- Where are you from?
-I was born in Germany.
-But you are from Huelva in Spain, right?
-No, my family is from Huelva. I normally say I am from Seville because I started being my own person when I went to study in Seville. But I am not from Seville either.
-C’mon. You are from Huelva, you just don’t want to admit it.
-I cannot say I am from a place I don’t feel inside.
My friend Ana is from Huelva., I met her in London, and she thinks I am just a snob.
But I am not.
I felt out of place since I was a child, like I had been born on the right place - Germany - and then repotted into the wrong one - Spain -.
I remember having shivers inside when looking at pictures of me I didn’t remember to have lived: me as a child childhood walking in the snow, or surrounded by colourful kids in green gardens had nothing to do with the flatness of the South of Spain. No wonder the first booklet I wrote was called: “The lost winter”/
I always felt I didn’t belong in Spain. Imagine a child under the scorching Spanish sun melancholilly reading E.A. Poe, Stoker, Shelley, H.Ch. Andersen…Nope, that didn’t help for my integration in a cheerful society where soon I was labelled as “deep” (aka boring).
Feeling out of place in a different country is not a good feeling, but having that feeling in your own country is even worse.
I tried to fit, really, I learnt to dance flamenco, I learnt the lyrics of popular songs and tried to do and look like any other person around me, not to stand out. By hiding this way, I was hiding my discomfort, my shame for feeling so so out of place, for being so wrong. I felt I had to disguise, blend, do as others do, don’t stick out too much while I was there, at not my home.
In the place where I grow up, it was not difficult to stick out. And it was not good either.
I was round 6 when I reached the conclusion that since I didn’t ft in, that had to be because I “was” German, and so I held unto my need to be and feel different : I wanted to be different because I didn’t fit in. Or I didn’t fit in, so it made sense that I was different.
But I wasn’t German.
“Home, I have no home…Haunted, despised, living like an animal, the jungle is my home”.
This wonderful quote passionately recited by Bela Lugoshi in Bride of the Monster (Ed Wood, 1955), have become almost an anthem for me.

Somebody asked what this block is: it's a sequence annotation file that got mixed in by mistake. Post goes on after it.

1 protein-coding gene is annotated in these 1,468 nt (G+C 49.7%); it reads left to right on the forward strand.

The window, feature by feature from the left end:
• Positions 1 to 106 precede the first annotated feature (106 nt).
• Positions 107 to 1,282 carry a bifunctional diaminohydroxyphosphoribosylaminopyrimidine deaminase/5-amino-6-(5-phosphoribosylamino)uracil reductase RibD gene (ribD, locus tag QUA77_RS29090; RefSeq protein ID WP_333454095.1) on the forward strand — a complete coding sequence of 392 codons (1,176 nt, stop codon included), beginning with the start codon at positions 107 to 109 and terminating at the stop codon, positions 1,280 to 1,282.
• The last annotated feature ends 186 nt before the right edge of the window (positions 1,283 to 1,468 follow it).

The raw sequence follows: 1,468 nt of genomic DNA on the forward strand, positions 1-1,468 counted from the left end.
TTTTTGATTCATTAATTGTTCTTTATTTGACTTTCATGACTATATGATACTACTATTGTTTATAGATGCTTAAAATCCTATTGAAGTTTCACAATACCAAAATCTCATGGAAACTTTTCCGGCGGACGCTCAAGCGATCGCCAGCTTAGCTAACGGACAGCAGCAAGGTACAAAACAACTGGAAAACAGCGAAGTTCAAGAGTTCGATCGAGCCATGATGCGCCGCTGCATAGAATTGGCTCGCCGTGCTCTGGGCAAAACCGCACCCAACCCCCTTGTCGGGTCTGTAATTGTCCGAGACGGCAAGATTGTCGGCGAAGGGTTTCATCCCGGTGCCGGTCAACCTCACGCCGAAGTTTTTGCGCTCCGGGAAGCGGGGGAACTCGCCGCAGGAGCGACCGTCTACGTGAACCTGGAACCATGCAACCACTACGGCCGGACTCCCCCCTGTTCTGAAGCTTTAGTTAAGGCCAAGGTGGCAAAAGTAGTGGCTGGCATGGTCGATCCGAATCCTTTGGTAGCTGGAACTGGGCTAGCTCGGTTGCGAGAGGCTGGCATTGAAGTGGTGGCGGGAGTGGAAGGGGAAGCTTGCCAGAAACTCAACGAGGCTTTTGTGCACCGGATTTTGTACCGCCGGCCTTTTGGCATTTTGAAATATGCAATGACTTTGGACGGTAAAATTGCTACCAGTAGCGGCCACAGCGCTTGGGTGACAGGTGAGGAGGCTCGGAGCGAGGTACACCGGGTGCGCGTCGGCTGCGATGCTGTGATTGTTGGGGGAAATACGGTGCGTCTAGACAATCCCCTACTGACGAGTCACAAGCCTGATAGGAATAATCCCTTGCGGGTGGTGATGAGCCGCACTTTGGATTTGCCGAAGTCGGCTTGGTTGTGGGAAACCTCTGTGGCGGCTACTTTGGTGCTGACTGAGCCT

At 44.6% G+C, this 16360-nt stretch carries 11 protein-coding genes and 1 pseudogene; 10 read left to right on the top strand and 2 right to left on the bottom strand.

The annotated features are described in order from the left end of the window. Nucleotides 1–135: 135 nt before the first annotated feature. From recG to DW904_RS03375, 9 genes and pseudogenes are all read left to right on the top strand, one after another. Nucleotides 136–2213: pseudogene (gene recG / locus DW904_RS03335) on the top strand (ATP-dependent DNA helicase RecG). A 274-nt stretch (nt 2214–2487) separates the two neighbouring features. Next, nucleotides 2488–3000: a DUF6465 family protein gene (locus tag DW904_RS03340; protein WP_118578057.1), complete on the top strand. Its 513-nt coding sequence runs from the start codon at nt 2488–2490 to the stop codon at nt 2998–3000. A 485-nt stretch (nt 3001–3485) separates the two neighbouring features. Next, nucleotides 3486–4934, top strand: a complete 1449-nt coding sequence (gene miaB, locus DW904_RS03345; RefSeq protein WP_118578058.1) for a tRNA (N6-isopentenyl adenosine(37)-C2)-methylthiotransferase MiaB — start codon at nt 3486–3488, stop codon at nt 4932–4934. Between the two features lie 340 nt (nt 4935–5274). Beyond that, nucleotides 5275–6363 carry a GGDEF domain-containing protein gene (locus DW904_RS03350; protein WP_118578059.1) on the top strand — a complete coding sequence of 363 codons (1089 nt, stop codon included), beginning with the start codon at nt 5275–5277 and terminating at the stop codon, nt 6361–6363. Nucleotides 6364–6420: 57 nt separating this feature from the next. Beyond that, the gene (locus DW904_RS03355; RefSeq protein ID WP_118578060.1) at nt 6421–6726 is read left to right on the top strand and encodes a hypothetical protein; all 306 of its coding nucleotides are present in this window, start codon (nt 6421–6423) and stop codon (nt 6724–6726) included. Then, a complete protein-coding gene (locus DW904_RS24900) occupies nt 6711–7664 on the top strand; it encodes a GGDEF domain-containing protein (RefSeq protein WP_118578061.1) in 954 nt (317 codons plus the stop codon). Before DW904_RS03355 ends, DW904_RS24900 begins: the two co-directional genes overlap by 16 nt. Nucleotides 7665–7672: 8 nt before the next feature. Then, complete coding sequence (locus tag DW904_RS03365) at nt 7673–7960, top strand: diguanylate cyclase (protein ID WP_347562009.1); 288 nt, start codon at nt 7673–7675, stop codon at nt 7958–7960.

“Where are you from?”
These words can mean curiosity, genuine interest. They can also mean” “You are other than me” or “Your home is not here”.
Such a big separation…
These words can build bridges or create barriers. There is your place: where you come from, and my place: the place we are in now.
They can also mean the meeting of strangers, in which case neither of them are at home, they are meeting in a foreign place…
But, what if the foreign place is the one where you are supposed to belong?
A couple of years ago, I had just spent some months in Reykjavik, then went back to my flat in London for some weeks and then to Sofia for some days, back to London before travelling to Spain to visit my parents.
The first morning I woke up at my parent’s house, my first thought was:
“Where I am and what language do I need to speak?
As an adult, I have moved many times . My spaces and times look like this:
Bad Schwalbach - Huelva and Seville - Cluj Napoca - Tokyo- Cordoba - Springen - Barcelona - New York - London - Reykjavik/London
I wonder if by moving every few years, I am giving food to the unconscious side of me that jumps into the difficult, the exhausting, the demanding, that side of me that wants to feel perpetually out of place. Maybe.
Or maybe all these places are customes to hide that I feel often inadequate.
I am grateful for having lived in so many different places (and counting), I am grateful for every life I have had in these places.
Every one of them has seen me grow, fail, cry, enjoy. every place has given me loneliness, bliss, isolation, connection, and every place, experience, lesson and people iare now part of me.
An immigrant? No. A nomad? Maybe. A traveller looking for my own land, my inner atlas.
But still there is the longing, there is the thirst, the hollow space, the silence in the house. The house, but not the home.